back to article UK taxpayers spunk £8m on lubing civil servants for data release

Millions of pounds in taxpayers' cash will be spent on encouraging civil servants to reveal more facts and figures about the government's activities to the private sector. The Cabinet Office has announced two programmes, backed by an £8.35m pot, that Number 10 said “will help public bodies release data so that companies can …

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Anonymous Coward

Would this be like?

getting the facts and figures of my recent jobseekers claim faxed from the jobseekers enquiry centre to my local jobcentre in LESS THAN 4 DAYS, forgetting five minutes, this hour, today even. I've never heard of a modem that can keep a connection open for that long. Oh, and why do I want this information? Because they won't respond directly to an agency for "data protection" reasons..... so I can get a job.

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Anonymous Coward

Sounds about right

£7.5m to the public sector to release information that people might want to know (or not).

£850k for the private sector to (maybe) do something with it.

Given that they use the FOI get outs to try and hide anything they don't want to release, how's throwing more millions at this going to make any difference?

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Anonymous Coward

"Given that they use the FOI get outs to try and hide anything they don't want to release, how's throwing more millions at this going to make any difference?"

It's going to make the consultants and lobbyists who have been pushing for "Open Data" very rich.

Next question?

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Big Brother

I sure hope people are paying their taxes.

Because otherwise the trough would be half-empty.

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Anonymous Coward

If I have learned anything...

What the government gives with one hand the other taketh away. Job vacancy data being a classic, technically it's available under the OGL but there's no official daily download and the DWP (or rather Monster Jobs who are running the show) get snotty with anyone copying the information by automated means.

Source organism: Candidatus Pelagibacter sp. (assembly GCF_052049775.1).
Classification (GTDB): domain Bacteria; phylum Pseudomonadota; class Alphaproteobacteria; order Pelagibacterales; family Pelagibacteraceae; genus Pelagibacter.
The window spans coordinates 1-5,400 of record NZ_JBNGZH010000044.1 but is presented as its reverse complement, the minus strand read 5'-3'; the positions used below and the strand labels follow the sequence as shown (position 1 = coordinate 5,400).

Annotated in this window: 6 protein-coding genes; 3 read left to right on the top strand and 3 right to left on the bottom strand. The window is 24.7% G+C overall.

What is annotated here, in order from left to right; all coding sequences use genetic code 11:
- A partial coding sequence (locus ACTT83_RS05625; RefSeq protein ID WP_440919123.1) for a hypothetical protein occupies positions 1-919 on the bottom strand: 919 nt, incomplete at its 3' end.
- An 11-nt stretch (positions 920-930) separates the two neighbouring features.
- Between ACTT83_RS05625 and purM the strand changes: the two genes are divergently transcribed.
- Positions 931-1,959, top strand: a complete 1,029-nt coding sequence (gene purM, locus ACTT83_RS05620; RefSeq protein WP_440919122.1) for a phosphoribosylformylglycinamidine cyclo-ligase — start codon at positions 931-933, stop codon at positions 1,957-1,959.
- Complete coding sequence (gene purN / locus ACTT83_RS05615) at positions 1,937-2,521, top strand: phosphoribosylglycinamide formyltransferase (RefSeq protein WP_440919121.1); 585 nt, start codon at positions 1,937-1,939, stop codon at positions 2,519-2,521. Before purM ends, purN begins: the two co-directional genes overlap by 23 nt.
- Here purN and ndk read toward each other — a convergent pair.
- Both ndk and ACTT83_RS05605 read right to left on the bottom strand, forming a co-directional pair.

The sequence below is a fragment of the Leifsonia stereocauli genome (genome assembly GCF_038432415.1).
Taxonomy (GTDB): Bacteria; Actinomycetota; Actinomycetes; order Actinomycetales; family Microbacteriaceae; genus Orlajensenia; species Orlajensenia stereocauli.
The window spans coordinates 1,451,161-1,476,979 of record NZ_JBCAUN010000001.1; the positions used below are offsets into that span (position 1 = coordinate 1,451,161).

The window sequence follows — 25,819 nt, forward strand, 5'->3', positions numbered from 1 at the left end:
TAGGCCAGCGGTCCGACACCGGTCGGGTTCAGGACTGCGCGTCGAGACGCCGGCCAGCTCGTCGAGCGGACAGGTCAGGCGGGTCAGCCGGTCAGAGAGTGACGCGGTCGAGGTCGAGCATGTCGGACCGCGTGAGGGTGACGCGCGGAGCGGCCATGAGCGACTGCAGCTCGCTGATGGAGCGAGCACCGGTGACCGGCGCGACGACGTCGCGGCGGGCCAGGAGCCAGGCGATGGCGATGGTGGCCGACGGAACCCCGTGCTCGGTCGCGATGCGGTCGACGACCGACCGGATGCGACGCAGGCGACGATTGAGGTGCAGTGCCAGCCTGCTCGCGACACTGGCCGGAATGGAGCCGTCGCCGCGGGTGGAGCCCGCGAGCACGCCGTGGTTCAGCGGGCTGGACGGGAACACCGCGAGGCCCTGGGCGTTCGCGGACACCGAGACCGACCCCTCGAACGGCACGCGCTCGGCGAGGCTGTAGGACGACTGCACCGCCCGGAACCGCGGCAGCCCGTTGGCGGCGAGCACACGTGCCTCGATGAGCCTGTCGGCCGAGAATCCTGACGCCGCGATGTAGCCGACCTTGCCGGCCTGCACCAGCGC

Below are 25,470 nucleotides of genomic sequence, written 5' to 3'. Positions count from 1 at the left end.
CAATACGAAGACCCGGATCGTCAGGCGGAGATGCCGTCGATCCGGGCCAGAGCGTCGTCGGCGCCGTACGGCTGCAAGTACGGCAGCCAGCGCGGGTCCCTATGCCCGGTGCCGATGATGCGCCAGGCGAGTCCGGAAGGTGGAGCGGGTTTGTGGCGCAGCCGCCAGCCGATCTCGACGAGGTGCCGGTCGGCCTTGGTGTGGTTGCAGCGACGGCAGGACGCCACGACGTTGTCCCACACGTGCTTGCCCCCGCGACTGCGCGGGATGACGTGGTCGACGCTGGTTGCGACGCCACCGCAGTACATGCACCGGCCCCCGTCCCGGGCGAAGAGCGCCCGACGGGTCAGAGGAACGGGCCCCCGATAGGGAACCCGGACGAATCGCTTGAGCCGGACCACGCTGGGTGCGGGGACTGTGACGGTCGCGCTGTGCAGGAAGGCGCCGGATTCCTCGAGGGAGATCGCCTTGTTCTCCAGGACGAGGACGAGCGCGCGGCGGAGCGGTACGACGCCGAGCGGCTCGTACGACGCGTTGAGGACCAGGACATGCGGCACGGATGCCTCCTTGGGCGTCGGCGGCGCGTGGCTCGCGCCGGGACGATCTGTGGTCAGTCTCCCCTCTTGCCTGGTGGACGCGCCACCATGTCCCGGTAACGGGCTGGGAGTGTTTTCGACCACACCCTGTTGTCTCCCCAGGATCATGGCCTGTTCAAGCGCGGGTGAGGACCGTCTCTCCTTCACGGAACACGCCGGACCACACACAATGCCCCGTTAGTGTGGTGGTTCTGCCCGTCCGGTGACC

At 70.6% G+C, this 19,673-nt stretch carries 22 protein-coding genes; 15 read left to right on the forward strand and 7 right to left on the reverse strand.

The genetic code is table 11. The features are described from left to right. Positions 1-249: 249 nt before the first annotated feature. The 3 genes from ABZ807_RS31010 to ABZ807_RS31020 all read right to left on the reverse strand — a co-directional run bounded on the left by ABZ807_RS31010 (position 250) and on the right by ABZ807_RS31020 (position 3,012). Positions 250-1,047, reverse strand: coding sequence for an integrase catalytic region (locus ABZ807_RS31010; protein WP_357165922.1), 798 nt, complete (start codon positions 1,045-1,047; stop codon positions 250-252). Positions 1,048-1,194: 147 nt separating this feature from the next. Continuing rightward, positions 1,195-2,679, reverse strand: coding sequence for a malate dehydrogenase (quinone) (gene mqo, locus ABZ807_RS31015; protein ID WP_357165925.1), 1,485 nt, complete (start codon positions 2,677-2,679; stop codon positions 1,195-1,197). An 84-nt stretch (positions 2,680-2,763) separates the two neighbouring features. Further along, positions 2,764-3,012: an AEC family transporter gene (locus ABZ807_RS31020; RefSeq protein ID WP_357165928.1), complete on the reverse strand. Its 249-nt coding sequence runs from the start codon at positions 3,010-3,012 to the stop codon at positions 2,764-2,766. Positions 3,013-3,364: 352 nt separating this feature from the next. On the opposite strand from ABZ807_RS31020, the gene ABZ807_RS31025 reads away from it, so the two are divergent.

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Anonymous Coward

business opportunity

£20k from the govt - this could be easy money!

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Silver badge

spunk ... lube ... release

jesus. Grow up.

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hang on a minute ..

This is public data held by publicly-funded bodies?

Why isn't it all in public domain already, and why aren't the officials who have failed to make it available before now either personally funding this from their own pockets/pensios, or merely sacked with loss of all pension and access to state benefits?

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Re: hang on a minute ..

"This is public data held by publicly-funded bodies?"

It doesn't publish itself for free. Some of the data may be commercially valuable. The interests of the taxpayer might be better served by selling the data, e.g. OS maps.

"Why isn't it all in public domain already, and why aren't the officials who have failed to make it available before now either personally funding this from their own pockets/pensios, or merely sacked with loss of all pension and access to state benefits?"

Why don't we let everyone in the country trawl through your working life until we find someone with a different opinion to you about how your work should have been done and use it to justify stripping you of all your income and assets, leaving you destitute under the nearest railway arch?

Just saying.

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Re: hang on a minute ..

It doesn't publish itself for free. Some of the data may be commercially valuable. The interests of the taxpayer might be better served by selling the data, e.g. OS maps.

Pah. By the time OS got their act together the world had knocked on the door, been ignored, and passed by. Although OS could have been a real money spinner, it hasn't been, and never will be now. Mind you, over at OS, increased government "business" is more than offsetting the slow but steady decline in private sector rrevenue, so they can pretend they make a profit.

Similarly, a highly valuable asset that taxpayer paid for (the postcode data) is at risk of being given away or otherwise buggered up by Post Office privatisation - you can be sure that government won't achieve a good outcome whether they retain it, or sell it. My money's on a really bad value deal that involves them selling the postcode IP for a pittance, and then being all surprised then the new owner dramatically hikes the charges for using the postcode address file, buggering up all forms of distribution, navigation and location based services.

Interesting to note that even the Graun was campaigning for public data like this to be released free as early as 2006.

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